Tax Settlement Firm Price Tag.
Nearly all tax settlement businesses charge their customers a first fee that may quickly run anywhere between he has a good point $3,000 to $6,000, based upon how big the tax invoice and proposed settlement. Typically, this fee is totally nonrefundable. This fee quite frequently strangely mirrors the amount of free cash the customer has available. This is generally the amount of cash the company says it will save the customer in tax payments.
Clients have also complained to the Better Business Bureau (BBB) that a number of those firms haven’t produced any of the guaranteed results and, in fact, the organization was a scam. Many firms also materially misrepresent their charges to customers, perhaps charging them initially with a lower fee before coming back for more once they are deeply involved with the process.
As stated before, the IRS rejects the vast majority of offers-in-compromise it receives annually. Hence, the amount of customers who get satisfaction from tax settlement companies is probably somewhere below 10% and a lot of them are almost destitute financially. The vast majority of potential settlement customers need to work out payment plans with the IRS that allow them to clear out their tax balances over time while maintaining their assets–and dignity.
There are numerous red flags that should warn any prospective clients considering hiring a tax settlement firm. Any firm that promises a radical reduction of a customer’s taxes without first getting a detailed financial history on that person is most likely going to end up being a scam. Any tax representative who doesn’t request a client why the customer owes the IRS money isn’t conducting the complete due diligence process that would be required to get a proper appeal.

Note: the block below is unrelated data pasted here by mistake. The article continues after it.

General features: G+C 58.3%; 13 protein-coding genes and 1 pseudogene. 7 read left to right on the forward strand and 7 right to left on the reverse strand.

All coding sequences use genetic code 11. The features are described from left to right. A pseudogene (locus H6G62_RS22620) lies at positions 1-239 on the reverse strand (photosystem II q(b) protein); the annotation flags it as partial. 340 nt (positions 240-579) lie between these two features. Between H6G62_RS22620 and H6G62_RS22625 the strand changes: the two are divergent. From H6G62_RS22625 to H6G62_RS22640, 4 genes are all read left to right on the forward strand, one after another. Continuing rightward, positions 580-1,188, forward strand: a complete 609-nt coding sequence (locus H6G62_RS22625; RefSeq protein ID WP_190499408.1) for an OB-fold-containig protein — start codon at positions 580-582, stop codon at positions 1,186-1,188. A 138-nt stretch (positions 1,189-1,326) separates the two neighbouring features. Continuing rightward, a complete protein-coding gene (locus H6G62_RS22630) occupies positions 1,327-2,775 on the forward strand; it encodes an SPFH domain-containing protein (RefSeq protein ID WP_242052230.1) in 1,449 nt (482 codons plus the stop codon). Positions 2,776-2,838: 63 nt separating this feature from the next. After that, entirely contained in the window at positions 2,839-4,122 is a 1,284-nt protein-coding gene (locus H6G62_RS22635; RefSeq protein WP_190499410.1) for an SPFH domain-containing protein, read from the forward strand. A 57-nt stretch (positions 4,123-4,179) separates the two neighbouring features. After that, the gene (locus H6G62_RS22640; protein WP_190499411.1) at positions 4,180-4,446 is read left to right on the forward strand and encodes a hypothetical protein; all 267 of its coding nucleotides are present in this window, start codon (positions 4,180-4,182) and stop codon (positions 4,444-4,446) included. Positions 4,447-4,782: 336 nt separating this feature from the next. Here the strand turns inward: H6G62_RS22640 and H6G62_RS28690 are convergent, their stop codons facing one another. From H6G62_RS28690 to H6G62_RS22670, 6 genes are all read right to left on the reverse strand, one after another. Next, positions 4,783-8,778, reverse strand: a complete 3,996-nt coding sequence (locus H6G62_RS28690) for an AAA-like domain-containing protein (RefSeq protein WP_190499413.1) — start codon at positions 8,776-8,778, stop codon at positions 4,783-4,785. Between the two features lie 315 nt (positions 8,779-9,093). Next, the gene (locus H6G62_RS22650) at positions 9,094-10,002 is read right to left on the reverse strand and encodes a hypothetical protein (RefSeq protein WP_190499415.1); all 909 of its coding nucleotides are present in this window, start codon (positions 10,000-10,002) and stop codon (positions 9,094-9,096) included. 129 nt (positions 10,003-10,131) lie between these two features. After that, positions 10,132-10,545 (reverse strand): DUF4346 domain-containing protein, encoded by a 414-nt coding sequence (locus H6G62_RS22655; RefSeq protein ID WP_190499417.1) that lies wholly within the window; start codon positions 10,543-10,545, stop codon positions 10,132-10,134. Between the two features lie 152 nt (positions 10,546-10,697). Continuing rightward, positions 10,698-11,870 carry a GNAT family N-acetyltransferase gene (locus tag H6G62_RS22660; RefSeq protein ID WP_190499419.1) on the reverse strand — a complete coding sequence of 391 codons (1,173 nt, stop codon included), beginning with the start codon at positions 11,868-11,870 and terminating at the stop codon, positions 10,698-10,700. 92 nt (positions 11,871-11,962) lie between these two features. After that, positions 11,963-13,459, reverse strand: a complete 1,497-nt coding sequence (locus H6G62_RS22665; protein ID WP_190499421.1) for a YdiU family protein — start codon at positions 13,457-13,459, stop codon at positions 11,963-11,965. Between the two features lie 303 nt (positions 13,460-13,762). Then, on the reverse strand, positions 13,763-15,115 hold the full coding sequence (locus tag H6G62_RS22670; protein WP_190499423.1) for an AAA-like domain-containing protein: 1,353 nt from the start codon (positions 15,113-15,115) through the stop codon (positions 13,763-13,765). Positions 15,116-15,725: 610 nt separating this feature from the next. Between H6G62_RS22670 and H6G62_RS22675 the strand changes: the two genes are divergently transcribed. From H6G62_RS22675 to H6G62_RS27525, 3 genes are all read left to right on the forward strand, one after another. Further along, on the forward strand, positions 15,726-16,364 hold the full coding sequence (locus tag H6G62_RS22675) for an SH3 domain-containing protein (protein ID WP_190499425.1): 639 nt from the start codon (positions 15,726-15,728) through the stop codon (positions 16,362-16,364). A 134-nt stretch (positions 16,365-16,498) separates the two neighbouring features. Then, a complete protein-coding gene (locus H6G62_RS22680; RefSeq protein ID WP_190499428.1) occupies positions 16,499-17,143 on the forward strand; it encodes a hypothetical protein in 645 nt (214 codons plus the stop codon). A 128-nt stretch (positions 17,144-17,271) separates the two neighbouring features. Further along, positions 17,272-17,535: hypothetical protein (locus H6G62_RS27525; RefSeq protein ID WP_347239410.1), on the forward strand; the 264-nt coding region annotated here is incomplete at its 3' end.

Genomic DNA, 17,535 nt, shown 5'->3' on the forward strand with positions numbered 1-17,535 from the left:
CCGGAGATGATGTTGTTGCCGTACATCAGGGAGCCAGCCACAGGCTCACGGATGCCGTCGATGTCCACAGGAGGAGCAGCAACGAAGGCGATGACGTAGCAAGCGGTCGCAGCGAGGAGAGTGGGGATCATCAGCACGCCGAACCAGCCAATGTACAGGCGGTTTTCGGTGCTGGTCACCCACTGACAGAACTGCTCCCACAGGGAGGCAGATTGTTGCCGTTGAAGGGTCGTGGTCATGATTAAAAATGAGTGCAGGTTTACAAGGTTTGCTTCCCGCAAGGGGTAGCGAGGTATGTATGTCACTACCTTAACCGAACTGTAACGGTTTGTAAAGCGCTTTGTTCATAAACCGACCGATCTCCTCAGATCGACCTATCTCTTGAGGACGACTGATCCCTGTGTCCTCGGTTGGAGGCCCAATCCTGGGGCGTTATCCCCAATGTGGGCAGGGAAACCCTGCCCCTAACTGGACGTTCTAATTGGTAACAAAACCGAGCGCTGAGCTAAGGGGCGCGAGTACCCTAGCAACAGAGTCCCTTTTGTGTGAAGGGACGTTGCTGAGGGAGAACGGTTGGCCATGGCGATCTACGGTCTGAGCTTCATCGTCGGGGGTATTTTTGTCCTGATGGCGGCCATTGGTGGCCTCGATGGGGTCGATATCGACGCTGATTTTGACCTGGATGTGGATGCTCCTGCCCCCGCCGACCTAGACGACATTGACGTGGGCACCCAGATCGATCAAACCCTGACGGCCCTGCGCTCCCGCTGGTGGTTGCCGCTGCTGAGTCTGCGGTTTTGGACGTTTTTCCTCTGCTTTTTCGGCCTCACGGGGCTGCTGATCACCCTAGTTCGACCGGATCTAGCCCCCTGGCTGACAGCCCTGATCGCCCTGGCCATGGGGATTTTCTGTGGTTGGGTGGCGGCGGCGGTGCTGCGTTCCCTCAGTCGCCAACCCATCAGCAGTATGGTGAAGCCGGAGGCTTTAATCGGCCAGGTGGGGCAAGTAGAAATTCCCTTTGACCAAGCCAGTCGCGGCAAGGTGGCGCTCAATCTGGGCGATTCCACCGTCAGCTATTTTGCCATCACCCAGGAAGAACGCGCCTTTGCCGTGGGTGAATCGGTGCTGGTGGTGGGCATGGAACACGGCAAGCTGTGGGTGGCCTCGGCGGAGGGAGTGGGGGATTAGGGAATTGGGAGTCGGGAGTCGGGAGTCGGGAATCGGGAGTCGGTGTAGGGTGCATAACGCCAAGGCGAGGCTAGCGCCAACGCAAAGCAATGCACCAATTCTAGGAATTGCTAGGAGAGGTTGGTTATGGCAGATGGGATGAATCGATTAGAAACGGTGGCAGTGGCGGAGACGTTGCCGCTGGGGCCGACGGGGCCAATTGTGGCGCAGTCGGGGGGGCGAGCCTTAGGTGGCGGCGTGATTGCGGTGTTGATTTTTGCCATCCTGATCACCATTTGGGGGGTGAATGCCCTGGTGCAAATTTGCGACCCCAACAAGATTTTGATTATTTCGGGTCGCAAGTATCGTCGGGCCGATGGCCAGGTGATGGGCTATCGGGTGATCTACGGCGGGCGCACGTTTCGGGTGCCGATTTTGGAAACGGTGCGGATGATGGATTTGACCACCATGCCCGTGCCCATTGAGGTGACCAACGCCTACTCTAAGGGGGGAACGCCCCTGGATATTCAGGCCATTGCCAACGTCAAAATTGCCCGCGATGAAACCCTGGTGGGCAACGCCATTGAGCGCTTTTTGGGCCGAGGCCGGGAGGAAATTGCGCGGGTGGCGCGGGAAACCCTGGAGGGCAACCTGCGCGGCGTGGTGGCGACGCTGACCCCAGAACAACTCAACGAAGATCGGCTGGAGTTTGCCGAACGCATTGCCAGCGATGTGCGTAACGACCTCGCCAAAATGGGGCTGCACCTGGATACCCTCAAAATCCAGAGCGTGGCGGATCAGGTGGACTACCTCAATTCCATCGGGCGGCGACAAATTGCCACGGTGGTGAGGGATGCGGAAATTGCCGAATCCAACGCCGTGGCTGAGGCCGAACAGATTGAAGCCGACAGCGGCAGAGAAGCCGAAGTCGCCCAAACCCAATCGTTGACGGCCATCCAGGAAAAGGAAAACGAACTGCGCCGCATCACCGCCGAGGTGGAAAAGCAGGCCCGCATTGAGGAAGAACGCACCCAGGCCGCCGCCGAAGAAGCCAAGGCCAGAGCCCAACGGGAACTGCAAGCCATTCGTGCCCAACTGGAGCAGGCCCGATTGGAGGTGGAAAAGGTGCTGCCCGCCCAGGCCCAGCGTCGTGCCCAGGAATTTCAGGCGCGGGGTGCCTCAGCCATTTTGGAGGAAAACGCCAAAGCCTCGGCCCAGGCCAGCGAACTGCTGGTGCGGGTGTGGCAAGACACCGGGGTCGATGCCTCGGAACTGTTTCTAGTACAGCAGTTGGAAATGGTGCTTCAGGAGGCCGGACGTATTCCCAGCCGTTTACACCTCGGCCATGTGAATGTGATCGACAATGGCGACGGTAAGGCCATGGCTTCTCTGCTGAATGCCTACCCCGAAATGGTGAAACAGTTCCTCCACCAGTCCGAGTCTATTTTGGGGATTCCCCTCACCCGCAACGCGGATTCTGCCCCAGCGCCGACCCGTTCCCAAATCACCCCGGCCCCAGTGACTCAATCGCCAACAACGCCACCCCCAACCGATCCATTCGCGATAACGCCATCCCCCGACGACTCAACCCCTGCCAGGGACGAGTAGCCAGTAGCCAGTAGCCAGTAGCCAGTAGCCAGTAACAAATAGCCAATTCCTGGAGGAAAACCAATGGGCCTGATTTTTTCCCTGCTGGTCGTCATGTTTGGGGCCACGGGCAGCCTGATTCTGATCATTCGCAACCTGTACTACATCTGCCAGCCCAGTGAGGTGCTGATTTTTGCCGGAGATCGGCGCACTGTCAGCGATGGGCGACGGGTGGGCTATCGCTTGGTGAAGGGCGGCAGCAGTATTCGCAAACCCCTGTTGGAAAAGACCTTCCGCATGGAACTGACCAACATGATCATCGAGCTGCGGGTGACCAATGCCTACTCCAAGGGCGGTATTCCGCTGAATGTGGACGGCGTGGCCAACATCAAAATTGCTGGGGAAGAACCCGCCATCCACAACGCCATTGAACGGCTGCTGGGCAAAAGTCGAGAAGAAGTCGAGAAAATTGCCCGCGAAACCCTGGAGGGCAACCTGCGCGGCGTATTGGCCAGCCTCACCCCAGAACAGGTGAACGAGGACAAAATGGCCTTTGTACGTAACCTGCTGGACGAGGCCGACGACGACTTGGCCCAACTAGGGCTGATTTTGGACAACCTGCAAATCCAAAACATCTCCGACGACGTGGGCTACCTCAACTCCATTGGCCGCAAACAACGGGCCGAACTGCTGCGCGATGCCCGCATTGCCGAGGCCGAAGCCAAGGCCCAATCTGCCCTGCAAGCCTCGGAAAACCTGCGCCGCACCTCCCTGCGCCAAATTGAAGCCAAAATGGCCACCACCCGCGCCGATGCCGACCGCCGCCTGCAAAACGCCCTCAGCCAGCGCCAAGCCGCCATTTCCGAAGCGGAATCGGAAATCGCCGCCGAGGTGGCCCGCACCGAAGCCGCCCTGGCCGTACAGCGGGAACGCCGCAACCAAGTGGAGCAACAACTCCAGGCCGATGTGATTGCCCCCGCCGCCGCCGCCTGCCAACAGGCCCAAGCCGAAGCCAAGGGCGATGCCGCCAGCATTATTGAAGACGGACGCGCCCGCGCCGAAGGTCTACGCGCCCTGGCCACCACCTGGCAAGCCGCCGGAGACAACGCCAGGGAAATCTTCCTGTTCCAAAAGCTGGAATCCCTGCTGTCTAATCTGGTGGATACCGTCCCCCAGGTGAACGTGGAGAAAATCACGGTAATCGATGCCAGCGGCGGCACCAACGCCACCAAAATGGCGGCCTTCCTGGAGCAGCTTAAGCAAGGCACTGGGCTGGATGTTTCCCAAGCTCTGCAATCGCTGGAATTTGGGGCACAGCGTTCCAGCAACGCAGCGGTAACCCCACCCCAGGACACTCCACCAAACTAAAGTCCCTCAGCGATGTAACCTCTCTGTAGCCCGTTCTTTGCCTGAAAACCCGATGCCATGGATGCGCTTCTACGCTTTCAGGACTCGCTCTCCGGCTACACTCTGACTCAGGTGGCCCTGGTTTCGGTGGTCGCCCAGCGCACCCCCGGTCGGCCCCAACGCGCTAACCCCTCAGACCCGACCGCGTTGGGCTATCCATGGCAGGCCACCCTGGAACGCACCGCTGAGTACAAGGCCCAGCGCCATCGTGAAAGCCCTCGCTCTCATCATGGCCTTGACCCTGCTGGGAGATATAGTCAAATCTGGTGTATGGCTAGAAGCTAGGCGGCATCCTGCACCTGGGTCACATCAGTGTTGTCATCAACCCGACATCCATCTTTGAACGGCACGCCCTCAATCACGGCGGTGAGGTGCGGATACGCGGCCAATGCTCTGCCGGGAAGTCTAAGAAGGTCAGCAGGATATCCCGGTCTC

Any reputable firm will first acquire key financial data from its clients before giving them a realistic assessment of what they can do to get a reasonable fixed fee. Prospective customers would be wise to discover a local firm that’s been in business for many years and has a presence locally.
Warnings in the IRS.
The IRS is probably the most difficult of all creditors with whom many taxpayers have to deal. It’s the legal ability to seize resources and push ahead with extreme collections steps, and so many delinquent taxpayers find the agency a lot more intimidating than private debt collectors or credit card businesses. Tax preparation firms play greatly upon this anxiety, promising a lifeline of professional help that may make their problems disappear. Don’t be fooled by misleading claims from these outfits that first require substantial up-front payments.
The IRS itself issued warnings to the general public about fraudulent firms, citing many of the issues listed here. If you can’t cover your taxes, be aware the IRS has lots of paths for collecting that which you owe. Novel 594: The IRS Collection Process offers a detailed description of this Offer in Compromise process along with a description of the collections process. Compare that advice to whatever you are told by means of a tax settlement firm to be sure you’ve been given correct information prior to making any decision whether to keep the firm or not.
The Bottom Line.
The tax settlement business is fraught with peril at every turn. People who seek assistance with their outstanding tax balances should have their tax or financial advisor refer them to an experienced tax lawyer with years of experience dealing with this situation. They must also be prepared to undergo extensive financial analysis and a bureaucratic process that can stretch out for weeks. First and foremost, they ought to be prepared to hear the word no in the IRS in the end.